Lee Kuan Yew / Forbes India
India's growing population is a stark contrast to a greying China
China's imploding population contrasts with India's increasing one. China currently has 1.35 billion people, and its one-child policy—put into effect in 1979—is still in force. Every child must have a household registration document, without which education and employment aren't possible. But China's total fertility rate (the average number of children a woman has during her childbearing years) is around 1.6, and rapidly declining. This spells future problems for China, as the replacement rate needed to keep its population stable is 2.1.
More than 20 of China's top demographers, sociologists and economists have submitted petitions to the government advocating ending the one-child policy. But even if its leaders wanted to top up the population with immigrants, China wouldn't be able to find the numbers needed to send its population into a stable replacement mode.
The mind-set behind the one-child policy dates back to the days following the Cultural Revolution, when China suffered huge shortages in food and resources and people believed a population explosion loomed. Unfortunately the population decline this policy has brought about will be difficult to reverse. There's little likelihood that China's women will return to a TFR of 2.1, as highly educated women who earn large salaries don't want to be burdened with two or more children. They marry later and delay childbirth in order to enjoy life, especially travel to foreign countries. Worse, many women do not marry at all. Some estimates are that 10 percent of women in China remain single. In Singapore it's 20 percent.
In every country—developing and developed—the older the workforce, the lower the overall level of entrepreneurship and creativity.
The contrasts between China and India are stark. India's population is 1.21 billion, and it has a TFR of 2.5. Estimates are that India's population will reach 1.4 billion by 2026. Population problems in India centre on whether there will be adequate homes, schools, education and health facilities for all of these people.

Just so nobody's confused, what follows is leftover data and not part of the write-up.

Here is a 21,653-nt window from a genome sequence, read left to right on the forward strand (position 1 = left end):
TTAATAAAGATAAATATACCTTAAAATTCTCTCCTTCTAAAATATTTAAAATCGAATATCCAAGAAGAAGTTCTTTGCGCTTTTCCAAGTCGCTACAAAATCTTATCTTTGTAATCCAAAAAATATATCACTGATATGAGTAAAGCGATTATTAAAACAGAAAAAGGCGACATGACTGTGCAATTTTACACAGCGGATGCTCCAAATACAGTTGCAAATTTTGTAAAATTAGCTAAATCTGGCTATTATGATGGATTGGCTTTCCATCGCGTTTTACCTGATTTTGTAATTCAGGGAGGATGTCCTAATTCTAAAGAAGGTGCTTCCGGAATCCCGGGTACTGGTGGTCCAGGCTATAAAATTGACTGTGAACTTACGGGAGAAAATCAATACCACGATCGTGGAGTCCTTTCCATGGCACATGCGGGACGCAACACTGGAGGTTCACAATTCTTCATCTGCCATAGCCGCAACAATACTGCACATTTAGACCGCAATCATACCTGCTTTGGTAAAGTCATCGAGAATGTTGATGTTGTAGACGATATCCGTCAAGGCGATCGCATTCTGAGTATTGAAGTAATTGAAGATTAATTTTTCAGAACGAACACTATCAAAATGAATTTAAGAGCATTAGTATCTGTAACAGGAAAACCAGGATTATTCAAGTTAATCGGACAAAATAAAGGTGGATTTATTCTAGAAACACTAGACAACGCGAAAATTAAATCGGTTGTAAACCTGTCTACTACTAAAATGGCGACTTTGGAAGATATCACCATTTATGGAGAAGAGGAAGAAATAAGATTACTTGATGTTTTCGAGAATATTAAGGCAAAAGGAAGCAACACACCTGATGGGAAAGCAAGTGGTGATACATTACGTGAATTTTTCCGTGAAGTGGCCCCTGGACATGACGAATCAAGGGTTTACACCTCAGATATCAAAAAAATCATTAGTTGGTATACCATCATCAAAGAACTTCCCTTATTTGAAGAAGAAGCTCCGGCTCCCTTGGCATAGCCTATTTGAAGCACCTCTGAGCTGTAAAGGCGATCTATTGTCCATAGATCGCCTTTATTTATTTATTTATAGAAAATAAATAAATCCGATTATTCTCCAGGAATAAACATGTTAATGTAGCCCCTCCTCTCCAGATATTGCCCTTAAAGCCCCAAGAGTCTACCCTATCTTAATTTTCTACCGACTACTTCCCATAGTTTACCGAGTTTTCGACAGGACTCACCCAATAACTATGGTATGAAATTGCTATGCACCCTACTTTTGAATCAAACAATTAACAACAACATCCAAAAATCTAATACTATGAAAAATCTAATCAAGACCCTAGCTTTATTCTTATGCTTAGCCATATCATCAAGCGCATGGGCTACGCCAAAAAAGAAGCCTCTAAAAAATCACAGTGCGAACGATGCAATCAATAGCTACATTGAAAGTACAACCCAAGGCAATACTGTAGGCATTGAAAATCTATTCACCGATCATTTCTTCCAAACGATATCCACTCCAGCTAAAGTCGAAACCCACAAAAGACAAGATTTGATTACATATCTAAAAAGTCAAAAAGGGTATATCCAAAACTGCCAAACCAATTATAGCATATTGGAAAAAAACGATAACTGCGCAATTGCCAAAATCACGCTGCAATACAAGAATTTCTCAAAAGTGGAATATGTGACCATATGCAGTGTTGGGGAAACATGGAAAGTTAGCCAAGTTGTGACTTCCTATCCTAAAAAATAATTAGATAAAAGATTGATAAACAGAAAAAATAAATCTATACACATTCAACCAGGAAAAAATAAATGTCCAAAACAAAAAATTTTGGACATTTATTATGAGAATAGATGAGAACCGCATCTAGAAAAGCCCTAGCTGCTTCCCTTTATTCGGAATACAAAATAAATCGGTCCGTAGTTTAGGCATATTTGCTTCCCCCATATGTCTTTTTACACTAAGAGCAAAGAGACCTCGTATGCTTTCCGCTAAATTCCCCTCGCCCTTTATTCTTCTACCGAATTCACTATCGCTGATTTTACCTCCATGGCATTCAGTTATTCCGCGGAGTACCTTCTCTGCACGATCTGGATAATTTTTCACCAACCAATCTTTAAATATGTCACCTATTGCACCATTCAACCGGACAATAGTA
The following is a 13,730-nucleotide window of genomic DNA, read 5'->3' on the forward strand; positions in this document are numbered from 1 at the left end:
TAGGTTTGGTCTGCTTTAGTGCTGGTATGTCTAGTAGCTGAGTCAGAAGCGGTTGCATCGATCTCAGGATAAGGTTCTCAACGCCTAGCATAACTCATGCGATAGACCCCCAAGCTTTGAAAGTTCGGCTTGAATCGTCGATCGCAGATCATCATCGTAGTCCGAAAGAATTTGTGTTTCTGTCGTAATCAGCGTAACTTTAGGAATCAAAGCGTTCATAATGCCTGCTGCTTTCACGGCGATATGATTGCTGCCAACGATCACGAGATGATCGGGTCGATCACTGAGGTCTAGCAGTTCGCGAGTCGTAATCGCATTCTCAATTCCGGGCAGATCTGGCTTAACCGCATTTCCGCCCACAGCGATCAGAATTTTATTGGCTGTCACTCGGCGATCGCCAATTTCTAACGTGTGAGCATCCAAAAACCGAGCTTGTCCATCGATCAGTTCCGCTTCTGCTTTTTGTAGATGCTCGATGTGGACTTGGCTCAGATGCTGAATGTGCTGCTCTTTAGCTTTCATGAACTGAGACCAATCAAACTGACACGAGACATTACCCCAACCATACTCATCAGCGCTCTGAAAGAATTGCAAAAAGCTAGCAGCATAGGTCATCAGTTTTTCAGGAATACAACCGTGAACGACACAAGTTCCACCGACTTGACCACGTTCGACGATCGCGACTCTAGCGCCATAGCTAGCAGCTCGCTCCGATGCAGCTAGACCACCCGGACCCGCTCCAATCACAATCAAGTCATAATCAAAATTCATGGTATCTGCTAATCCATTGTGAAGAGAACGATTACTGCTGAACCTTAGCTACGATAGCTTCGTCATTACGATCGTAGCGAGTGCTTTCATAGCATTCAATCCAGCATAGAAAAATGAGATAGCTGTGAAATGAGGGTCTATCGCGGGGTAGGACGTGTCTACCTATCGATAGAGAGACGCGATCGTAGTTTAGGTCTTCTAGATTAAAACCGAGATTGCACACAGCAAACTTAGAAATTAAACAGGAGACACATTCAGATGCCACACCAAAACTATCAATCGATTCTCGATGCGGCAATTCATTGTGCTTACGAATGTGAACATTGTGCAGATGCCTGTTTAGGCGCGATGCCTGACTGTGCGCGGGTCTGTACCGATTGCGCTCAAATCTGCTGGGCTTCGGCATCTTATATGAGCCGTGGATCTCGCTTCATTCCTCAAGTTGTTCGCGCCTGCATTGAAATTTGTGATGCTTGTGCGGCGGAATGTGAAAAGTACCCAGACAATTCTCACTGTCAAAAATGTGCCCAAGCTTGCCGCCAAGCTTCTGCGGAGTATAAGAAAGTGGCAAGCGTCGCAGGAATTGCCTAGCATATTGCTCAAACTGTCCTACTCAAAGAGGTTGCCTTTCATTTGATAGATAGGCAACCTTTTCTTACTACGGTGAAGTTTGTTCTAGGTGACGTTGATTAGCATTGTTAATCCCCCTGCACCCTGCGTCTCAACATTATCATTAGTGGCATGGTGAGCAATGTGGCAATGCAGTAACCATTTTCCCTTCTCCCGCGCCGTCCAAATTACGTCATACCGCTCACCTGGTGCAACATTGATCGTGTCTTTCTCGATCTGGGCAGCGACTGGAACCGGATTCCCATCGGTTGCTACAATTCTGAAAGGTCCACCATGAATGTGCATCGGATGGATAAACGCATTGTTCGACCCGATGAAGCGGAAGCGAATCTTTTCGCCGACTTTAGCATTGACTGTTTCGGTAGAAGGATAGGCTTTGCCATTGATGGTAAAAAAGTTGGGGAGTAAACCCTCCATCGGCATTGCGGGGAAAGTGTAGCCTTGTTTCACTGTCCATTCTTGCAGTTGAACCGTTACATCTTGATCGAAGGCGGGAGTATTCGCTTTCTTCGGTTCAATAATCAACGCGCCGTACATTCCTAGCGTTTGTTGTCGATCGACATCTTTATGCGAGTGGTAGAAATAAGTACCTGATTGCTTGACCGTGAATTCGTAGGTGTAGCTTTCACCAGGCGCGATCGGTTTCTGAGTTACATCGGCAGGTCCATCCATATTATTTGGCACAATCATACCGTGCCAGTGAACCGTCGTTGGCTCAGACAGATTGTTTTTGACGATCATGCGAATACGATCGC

India has more than 2,000 ethnic groups, with more than 400 spoken indigenous languages. Each state elects its own chief ministers; therefore, whoever is in charge in Delhi doesn't have complete control and influence over events in individual states.
India recognises 22 languages, but an estimated 41 percent of the population speaks Hindi and about 10 percent, English. A candidate sitting for the nationwide Civil Services Examination can opt to use any of the recognised languages for the test, except in the mandatory English and optional foreign language sections. India's constitution mandates that the two official languages for intrastate and interstate communication be Hindi and English. But no prime minister in Delhi, no matter what language he chooses, can be understood by more than a limited segment of the population.
Mono-ethnic China has one written language with different pronuncia- tions, depending on the region. But leaders in Beijing can be heard and understood by the whole nation.
VITAL FOR A VIBRANT ECONOMY
I've just returned from visiting Japan and Hong Kong. Japan's TFR is 1.39; South Korea's, 1.23; Hong Kong's, 1.11; and Singapore's, 1.20. I found Japan to be aging but Hong Kong to be vibrant.
I can't help but believe this is in part because more than 220,000 people commute daily from China to Hong Kong and many of Hong Kong's people have second homes across the border on the mainland.
Singapore takes in immigrants from China, India and the rest of the region, which contributes to its remaining a dynamic economy and society. Hong Kong's population is legally and illegally increased by immigrants. Japan, on the other hand, is a nation of pure-bred Japanese. It refuses migrants, so its population is shrinking and aging—a difficult trend to reverse once a country's birthrate has declined so rapidly.
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